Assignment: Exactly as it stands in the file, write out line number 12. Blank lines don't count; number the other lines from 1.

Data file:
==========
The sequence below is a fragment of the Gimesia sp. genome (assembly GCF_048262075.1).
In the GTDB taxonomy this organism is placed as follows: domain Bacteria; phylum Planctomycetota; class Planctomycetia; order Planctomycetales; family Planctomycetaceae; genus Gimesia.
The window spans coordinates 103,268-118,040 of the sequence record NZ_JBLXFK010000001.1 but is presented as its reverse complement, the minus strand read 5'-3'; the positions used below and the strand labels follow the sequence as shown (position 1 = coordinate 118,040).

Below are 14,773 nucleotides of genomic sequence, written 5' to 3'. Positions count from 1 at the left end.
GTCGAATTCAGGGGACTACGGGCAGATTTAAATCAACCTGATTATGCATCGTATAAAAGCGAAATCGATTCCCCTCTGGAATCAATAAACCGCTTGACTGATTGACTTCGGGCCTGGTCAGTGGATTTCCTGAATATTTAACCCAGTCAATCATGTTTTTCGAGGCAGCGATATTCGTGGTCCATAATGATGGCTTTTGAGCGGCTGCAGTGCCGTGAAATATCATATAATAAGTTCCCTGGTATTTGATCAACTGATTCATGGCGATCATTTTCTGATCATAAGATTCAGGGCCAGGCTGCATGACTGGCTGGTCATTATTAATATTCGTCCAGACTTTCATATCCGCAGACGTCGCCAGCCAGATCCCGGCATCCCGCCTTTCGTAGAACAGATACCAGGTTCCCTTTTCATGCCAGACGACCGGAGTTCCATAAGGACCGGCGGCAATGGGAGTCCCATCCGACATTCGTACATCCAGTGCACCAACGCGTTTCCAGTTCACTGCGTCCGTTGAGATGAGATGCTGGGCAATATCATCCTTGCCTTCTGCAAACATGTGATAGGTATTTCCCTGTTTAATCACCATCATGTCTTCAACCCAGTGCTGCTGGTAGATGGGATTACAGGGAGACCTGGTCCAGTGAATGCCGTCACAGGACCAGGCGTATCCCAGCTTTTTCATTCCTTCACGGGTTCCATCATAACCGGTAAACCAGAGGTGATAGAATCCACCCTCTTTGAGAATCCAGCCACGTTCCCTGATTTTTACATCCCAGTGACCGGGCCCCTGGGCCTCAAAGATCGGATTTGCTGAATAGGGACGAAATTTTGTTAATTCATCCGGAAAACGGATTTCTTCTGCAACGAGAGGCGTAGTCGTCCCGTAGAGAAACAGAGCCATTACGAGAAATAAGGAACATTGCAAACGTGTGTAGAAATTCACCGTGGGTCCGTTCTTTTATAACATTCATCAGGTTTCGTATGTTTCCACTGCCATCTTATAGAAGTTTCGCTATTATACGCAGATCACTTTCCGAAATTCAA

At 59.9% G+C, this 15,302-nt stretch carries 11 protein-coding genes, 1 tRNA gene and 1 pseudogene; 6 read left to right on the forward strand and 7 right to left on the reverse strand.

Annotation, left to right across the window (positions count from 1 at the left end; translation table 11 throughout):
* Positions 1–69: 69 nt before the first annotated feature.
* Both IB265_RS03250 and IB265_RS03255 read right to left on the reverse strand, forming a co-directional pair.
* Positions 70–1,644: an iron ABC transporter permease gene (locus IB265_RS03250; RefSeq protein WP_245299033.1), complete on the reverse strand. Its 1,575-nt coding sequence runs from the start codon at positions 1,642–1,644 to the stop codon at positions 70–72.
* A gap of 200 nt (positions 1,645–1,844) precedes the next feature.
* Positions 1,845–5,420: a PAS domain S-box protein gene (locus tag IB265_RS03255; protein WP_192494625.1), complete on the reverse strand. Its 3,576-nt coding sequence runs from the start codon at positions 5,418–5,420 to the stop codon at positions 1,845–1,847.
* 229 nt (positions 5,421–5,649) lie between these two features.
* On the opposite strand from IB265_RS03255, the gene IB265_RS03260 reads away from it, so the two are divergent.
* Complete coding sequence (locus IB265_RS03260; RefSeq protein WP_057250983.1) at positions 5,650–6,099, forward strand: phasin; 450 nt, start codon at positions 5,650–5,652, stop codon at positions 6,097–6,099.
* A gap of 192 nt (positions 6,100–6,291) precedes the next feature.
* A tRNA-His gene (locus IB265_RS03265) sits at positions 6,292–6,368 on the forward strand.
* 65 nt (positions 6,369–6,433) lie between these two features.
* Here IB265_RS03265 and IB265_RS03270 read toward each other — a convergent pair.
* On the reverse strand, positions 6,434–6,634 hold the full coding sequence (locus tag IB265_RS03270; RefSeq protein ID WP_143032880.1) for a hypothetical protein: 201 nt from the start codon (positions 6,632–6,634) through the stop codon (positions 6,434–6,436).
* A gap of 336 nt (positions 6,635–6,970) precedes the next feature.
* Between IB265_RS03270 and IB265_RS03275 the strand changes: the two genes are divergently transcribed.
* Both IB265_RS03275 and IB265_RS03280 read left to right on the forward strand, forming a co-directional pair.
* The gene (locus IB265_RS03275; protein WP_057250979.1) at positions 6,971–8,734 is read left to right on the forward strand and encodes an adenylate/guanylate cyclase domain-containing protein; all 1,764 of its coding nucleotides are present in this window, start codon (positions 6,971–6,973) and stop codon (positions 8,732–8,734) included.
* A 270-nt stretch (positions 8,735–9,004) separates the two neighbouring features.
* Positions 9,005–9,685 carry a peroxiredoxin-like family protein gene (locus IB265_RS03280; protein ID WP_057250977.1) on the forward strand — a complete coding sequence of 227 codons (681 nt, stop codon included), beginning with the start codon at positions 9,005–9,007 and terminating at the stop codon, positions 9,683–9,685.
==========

* Positions 1,845–5,420: a PAS domain S-box protein gene (locus tag IB265_RS03255; protein WP_192494625.1), complete on the reverse strand. Its 3,576-nt coding sequence runs from the start codon at positions 5,418–5,420 to the stop codon at positions 1,845–1,847.